Director: Tsai Ming-Liang
Year Released: 2003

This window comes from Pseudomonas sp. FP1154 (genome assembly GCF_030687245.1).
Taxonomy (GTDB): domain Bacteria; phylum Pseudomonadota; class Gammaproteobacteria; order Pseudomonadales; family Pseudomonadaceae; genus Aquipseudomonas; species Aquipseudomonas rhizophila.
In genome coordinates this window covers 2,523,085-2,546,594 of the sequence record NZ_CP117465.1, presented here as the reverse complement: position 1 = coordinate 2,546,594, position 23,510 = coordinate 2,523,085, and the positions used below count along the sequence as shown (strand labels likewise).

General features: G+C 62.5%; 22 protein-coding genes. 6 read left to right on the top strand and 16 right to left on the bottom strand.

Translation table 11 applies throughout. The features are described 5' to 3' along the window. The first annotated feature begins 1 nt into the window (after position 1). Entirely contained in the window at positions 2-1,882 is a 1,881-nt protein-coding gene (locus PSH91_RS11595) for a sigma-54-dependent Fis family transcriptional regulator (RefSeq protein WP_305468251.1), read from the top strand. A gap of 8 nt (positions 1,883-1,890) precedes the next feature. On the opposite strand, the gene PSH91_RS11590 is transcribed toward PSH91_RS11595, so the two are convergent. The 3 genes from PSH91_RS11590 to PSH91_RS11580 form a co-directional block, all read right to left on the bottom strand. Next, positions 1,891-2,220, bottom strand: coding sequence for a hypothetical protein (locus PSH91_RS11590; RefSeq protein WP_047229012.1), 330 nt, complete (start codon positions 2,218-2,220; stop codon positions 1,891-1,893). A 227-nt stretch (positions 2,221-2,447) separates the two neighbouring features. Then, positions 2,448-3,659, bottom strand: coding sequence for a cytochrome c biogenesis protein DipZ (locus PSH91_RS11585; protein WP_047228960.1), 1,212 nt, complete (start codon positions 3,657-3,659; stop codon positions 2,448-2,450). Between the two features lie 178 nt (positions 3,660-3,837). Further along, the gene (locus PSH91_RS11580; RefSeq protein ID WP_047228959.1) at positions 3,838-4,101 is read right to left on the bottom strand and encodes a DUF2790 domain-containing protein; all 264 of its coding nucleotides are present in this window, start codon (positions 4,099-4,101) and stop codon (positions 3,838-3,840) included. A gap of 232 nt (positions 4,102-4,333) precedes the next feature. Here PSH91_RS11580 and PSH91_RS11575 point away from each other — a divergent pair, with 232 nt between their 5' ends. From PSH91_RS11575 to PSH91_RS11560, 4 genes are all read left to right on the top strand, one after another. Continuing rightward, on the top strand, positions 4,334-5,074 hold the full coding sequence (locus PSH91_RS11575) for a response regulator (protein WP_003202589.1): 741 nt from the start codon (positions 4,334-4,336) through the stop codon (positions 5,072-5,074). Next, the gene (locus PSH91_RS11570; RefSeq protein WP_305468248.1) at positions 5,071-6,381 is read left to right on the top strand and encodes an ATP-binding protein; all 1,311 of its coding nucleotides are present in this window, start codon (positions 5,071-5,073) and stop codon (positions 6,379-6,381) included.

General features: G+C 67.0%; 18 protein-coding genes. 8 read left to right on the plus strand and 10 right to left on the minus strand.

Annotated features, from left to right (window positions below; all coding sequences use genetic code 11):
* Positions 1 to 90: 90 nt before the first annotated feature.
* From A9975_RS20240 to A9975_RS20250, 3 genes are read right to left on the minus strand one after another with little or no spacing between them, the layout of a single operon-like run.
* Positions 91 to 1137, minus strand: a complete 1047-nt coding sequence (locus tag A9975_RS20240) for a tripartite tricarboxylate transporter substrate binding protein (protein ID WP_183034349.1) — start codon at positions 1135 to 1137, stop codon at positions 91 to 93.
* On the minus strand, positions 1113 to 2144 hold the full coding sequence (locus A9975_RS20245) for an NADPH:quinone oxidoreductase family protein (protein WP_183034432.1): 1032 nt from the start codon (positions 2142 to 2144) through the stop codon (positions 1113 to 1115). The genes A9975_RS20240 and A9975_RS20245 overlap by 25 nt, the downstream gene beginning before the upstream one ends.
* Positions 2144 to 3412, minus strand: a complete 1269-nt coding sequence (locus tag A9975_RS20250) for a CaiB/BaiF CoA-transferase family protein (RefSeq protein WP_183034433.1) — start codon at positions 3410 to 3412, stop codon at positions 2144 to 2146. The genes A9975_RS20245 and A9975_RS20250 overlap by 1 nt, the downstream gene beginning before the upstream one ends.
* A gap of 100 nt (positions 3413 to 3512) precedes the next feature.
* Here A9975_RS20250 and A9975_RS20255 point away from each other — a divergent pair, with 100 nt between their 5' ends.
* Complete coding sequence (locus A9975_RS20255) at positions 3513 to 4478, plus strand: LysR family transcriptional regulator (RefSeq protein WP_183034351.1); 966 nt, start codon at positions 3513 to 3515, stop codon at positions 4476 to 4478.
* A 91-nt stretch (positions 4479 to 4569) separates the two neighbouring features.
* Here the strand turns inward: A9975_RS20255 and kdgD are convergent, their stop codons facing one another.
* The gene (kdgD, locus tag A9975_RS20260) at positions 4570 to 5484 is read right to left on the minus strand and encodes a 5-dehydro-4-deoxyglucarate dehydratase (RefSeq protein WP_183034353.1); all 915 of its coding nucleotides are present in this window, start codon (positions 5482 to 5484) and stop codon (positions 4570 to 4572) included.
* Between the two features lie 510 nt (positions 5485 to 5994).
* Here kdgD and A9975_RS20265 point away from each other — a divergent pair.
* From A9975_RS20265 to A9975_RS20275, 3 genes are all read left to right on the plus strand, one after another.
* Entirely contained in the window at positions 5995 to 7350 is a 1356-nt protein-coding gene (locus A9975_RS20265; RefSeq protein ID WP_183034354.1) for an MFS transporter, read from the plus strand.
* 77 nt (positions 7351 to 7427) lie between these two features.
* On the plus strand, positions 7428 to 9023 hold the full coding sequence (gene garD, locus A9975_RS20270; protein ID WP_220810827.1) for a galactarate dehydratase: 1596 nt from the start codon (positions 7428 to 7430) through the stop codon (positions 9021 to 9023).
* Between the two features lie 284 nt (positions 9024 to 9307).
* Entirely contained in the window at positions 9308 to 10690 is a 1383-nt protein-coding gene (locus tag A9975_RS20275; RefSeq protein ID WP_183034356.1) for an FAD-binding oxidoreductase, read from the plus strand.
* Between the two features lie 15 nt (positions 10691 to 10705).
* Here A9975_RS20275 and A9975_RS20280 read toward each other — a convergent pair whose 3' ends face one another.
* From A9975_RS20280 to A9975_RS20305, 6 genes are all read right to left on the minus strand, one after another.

I consider Tsai one of my favorite filmmakers (not to mention one of the best filmmakers working) but this more-numb-than-usual film of his - about the closing of a movie house - is a stretch even for an ardent supporters such as myself. The premise is unusually banal - the death of cinema, apparently - and frankly, quite puzzling: if anything, the desire for cinema is still alive and well; if it's the demise of art cinema he's referring to, why show a sword-and-sand action movie (Dragon Inn)? Is his position on the medium closer to Sontag's "Death of Cinema" rant, which says theater-going and cinephilia are in decline? (At least to me, the presence of so many film festivals like Cannes, Toronto and Berlin - not to mention the proliferation of movie-themed sites and newsgroups on the Internet itself - shows film love is still very much alive if in a different 'state' than in was in the 60's where people allegedly flocked to see whatever Godard was offering.) As with all of Tsai's films, there are some pleasant touches, like placing some of the cast of the movie in the theater watching it (which is similar to Jean-Pierre Léaud's role in What Time Is It There?) and an amusing bathroom joke that plays like a Jerry Seinfeld observation ("Did you ever notice that when you use the urinal..."). I've always valued the ambiguity and hypnotic pacing in his past work, but there's usually some enlightening pay-off in the end: in terms of substance, this has even less to offer intellectually than, for example, Jacques Nolot's Porn Theatre, which showed lost souls trying to find some kind of love - in the age of AIDS - in a run-down movie house.